As Sean Tomlinson mentioned in this morning’s links post, there’s a report from ESPN’s Chris Mortensen that Terrell Owens has undergone surgery to repair a torn ACL and will be forced to miss a significant chunk of the 2011 NFL season.
That, of course, has many football fans wondering if we’ll ever see the 37-year-old Owens suit up for another NFL game. He has struggled to land one-year contracts on bottom-of-the-barrel rosters in back-to-back seasons, so it’ll likely be impossible for T.O. to find employment this summer.
It’s believed that Owens’ knee won’t be in game shape until November at the earliest, which means the free agent will have to hope that a team in contention will be looking to add depth (or replace an injured player) at the receiver position during the second half of the season.
In a strange way (not a financial one), this could work to Owens’ advantage. Until now, he was slated to become just one of a handful of veteran free-agent receivers. Frankly, Plaxico Burress, Randy Moss and Chad Ochocinco were receiving more attention than T.O., and there was a chance that Owens was going to get overlooked once free agency got underway.
Now, he’ll have a chance to become the star (and only) player in a makeshift second wave of free agency. Teams in need of a wideout in November won’t have many other options (especially with the trade deadline in October).
But that doesn’t mean Owens is going to play football in 2011. There’s no guarantee he’ll be healthy enough in November, and there’s also no guarantee a team will want to take a chance on him and his extra-large personality.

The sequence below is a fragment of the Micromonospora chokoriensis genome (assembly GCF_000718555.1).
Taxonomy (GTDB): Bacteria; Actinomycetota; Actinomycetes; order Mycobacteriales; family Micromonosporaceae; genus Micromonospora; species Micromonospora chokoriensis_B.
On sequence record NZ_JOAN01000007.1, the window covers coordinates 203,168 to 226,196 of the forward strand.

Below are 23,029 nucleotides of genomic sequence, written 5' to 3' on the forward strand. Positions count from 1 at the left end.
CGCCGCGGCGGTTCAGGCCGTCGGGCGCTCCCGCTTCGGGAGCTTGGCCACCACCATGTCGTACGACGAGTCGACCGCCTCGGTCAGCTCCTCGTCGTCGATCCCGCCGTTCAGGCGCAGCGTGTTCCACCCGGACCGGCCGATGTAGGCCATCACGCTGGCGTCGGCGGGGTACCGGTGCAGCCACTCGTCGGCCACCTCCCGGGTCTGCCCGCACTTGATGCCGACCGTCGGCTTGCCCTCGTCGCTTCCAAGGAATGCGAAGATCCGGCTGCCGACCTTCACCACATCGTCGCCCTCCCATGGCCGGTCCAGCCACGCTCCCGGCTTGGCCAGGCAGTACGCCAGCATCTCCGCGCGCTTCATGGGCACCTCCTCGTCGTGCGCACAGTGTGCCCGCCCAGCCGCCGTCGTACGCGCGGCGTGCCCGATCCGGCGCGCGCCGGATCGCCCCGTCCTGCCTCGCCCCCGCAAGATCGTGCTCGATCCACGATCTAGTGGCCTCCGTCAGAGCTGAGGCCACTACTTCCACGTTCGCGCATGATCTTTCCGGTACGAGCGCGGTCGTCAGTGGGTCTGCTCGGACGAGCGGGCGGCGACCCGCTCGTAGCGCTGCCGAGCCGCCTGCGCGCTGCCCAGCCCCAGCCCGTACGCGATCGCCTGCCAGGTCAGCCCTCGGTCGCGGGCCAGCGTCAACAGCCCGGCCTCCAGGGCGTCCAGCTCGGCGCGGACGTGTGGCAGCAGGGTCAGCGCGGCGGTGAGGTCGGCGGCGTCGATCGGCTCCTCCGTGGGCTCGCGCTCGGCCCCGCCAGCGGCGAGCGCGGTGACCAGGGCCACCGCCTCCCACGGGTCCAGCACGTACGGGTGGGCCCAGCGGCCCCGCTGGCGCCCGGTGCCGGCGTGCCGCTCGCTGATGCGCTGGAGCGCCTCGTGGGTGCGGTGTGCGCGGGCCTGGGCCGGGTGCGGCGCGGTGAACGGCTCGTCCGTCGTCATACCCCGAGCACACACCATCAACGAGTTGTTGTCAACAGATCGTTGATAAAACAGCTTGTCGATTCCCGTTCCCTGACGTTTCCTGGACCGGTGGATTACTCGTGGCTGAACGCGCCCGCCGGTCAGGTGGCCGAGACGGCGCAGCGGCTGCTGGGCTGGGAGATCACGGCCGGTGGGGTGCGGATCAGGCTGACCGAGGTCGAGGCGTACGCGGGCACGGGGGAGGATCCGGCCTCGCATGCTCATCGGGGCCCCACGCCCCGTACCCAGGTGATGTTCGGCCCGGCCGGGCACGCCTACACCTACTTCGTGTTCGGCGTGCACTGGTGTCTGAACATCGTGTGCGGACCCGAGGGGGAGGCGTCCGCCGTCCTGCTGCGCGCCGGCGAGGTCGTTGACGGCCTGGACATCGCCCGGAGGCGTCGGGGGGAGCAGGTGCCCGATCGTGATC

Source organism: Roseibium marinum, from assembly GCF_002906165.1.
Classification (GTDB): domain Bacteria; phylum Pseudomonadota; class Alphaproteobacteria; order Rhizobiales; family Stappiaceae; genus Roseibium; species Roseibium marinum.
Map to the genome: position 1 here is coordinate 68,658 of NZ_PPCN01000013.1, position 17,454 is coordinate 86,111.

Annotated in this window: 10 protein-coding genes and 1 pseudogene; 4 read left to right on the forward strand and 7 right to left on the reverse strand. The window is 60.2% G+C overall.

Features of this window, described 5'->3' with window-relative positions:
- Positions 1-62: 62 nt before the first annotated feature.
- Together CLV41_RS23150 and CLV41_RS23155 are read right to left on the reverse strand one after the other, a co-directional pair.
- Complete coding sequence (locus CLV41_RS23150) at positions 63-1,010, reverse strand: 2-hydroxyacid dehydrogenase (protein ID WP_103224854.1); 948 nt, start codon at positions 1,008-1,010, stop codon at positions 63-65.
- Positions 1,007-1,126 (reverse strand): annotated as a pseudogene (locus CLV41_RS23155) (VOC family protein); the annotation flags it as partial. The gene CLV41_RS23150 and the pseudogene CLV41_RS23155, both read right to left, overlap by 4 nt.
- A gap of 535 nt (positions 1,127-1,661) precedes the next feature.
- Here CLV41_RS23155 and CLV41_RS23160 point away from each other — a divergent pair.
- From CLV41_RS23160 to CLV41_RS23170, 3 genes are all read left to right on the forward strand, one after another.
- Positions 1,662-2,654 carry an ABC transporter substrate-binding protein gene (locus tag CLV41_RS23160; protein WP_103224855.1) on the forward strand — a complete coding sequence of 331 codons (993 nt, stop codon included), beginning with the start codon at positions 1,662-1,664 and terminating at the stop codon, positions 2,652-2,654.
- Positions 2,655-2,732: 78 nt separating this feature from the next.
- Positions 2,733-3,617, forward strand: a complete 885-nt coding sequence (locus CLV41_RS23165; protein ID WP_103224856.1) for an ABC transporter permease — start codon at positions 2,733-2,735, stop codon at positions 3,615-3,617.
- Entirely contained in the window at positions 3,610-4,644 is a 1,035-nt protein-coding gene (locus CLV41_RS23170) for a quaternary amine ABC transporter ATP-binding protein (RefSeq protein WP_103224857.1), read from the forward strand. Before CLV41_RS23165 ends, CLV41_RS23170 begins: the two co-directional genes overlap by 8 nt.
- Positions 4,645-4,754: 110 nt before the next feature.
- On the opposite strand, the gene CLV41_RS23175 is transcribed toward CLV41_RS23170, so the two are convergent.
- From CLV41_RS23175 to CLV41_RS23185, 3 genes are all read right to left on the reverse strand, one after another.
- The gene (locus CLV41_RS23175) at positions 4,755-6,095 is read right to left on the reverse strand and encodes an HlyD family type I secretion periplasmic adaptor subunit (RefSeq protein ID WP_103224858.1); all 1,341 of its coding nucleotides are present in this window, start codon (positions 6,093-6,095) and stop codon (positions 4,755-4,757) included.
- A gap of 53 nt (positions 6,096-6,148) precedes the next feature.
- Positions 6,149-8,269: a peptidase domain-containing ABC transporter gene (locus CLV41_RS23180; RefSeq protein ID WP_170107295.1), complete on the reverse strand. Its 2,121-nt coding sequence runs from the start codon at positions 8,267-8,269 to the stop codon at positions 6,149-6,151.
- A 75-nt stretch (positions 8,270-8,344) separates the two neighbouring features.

Even prior to suffering this shady knee injury, T.O. simply wasn’t the player he used to be. Although he salvaged some respect with a half-decent season in Cincinnati, an abysmal 2009 campaign in Buffalo was the turning point in Owens’ career. He’s lost the playmaking ability that separated him from every other receiver in football earlier in his career.
It should also be pointed out that his 2010 numbers were inflated by two huge games in which T.O. amassed a combined 20 catches for 363 yards and three touchdowns. Beyond that, he only had one other game in which he was able to muster over 65 yards. He was also hampered significantly by injuries, which is a problem he’s rarely had during his 15-year career.
So Owens might not have much of a shot at landing a gig in 2011. And if he does miss the entire season, will anyone really want a 38-year-old receiver riddled with question marks in 2012?
There’s a decent chance we’ve seen the last of Owens. If so, the Hall of Fame discussions will heat up. In my mind, there’s absolutely no doubt that he’s a Hall of Famer, but the controversy that surrounded Owens during much of his career and a lack of rings on his fingers might hurt his Canton stock.
Ultimately, though, I don’t feel as though you can properly tell the story of the history of professional football without devoting at least a few paragraphs to Owens. In addition to being the second-most productive receiver in NFL history (in terms of yardage), he’ll also go down as arguably the most charismatic player of his generation.
Football purists might say that’s irrelevant, but I think it should count for something.
T.O. was — and is — remarkably unique on and off the field. Combine that with the tangible numbers and it’s hard to argue that he isn’t a first-ballot Hall of Famer.
It’s actually sort of a shame that we might never get to see him again on the field. But something tells me we’ll being seeing plenty of him off the field.
For many, many years to come.